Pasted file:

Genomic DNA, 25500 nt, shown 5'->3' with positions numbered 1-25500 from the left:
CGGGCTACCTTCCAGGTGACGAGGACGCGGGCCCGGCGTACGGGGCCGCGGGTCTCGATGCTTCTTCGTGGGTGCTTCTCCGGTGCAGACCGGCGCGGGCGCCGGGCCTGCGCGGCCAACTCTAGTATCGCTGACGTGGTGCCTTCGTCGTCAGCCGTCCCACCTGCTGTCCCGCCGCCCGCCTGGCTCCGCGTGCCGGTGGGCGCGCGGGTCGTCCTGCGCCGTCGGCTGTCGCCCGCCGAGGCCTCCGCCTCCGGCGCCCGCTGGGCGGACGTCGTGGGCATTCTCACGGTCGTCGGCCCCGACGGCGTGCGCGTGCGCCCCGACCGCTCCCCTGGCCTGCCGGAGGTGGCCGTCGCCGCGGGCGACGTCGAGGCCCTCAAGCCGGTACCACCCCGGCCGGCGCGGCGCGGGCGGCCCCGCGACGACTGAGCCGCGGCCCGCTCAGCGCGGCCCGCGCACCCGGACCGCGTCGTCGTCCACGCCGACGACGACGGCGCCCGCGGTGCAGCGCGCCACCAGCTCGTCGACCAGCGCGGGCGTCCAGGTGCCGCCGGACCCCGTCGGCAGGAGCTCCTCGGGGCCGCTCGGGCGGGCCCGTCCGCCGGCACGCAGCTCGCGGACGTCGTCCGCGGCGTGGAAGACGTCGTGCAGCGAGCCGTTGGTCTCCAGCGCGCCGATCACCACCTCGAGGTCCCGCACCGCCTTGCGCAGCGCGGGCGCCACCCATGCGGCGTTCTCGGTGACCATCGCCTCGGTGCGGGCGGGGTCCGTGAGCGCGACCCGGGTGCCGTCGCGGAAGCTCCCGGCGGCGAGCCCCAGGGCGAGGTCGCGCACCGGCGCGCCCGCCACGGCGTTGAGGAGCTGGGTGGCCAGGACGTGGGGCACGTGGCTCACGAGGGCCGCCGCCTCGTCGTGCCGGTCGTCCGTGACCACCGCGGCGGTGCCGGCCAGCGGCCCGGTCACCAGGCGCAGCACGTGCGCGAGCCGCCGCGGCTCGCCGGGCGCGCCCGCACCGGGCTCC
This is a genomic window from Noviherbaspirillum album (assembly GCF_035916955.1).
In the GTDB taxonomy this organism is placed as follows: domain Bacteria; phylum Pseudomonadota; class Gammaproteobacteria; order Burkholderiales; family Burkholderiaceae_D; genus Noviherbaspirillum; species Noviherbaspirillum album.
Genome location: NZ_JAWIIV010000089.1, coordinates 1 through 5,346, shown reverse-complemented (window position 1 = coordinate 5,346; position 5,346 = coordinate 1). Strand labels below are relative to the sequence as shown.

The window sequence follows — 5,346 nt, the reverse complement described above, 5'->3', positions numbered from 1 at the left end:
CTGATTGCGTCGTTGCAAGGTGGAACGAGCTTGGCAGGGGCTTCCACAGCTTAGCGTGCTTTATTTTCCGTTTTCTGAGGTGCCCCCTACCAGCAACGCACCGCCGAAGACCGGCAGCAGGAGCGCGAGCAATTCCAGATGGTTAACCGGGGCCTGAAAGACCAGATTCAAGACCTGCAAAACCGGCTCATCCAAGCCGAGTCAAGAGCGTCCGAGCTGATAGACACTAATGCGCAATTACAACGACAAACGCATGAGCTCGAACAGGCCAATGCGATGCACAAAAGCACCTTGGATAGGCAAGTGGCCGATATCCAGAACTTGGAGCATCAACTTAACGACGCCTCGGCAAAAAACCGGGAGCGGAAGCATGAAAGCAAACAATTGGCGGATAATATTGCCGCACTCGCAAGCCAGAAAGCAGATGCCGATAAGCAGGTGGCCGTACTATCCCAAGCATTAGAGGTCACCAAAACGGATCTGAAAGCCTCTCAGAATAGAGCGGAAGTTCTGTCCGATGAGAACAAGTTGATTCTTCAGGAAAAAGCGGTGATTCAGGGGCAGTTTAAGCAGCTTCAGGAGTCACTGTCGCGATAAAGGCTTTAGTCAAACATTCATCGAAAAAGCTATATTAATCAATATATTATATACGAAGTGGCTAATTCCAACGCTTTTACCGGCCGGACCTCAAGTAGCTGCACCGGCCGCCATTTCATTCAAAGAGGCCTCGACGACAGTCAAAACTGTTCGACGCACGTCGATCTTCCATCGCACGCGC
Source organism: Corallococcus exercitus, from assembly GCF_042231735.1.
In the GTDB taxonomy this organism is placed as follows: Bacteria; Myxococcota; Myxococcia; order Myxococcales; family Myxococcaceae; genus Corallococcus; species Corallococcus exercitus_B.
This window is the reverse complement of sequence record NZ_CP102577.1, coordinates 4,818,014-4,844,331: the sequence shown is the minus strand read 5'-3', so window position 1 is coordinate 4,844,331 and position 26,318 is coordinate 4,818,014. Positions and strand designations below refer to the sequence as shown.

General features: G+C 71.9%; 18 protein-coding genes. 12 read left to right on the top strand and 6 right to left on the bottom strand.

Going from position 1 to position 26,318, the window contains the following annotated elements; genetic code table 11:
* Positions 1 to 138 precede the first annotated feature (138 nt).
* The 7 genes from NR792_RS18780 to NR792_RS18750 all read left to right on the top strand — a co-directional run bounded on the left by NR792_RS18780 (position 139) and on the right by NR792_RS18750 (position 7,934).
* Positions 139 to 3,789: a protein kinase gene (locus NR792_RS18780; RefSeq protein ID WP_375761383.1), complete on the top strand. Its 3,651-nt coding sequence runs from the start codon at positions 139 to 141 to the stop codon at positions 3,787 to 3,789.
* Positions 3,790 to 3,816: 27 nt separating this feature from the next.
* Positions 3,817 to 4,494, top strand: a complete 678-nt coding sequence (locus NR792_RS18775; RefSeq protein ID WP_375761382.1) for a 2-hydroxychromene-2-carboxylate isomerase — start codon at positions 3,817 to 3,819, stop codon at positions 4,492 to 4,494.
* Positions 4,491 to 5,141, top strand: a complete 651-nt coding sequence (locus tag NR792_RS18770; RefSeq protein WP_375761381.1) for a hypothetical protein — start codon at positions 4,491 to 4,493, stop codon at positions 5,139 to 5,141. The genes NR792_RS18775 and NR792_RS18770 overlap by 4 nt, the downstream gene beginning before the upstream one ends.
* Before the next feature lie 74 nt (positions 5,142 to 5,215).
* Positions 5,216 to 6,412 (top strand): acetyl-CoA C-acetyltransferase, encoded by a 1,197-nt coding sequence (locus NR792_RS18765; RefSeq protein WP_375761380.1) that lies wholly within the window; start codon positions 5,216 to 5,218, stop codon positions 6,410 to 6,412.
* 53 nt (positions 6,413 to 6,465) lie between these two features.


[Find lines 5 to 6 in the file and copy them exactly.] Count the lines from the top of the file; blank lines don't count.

Genome location: NZ_JAWIIV010000089.1, coordinates 1 through 5,346, shown reverse-complemented (window position 1 = coordinate 5,346; position 5,346 = coordinate 1). Strand labels below are relative to the sequence as shown.

The window sequence follows — 5,346 nt, the reverse complement described above, 5'->3', positions numbered from 1 at the left end: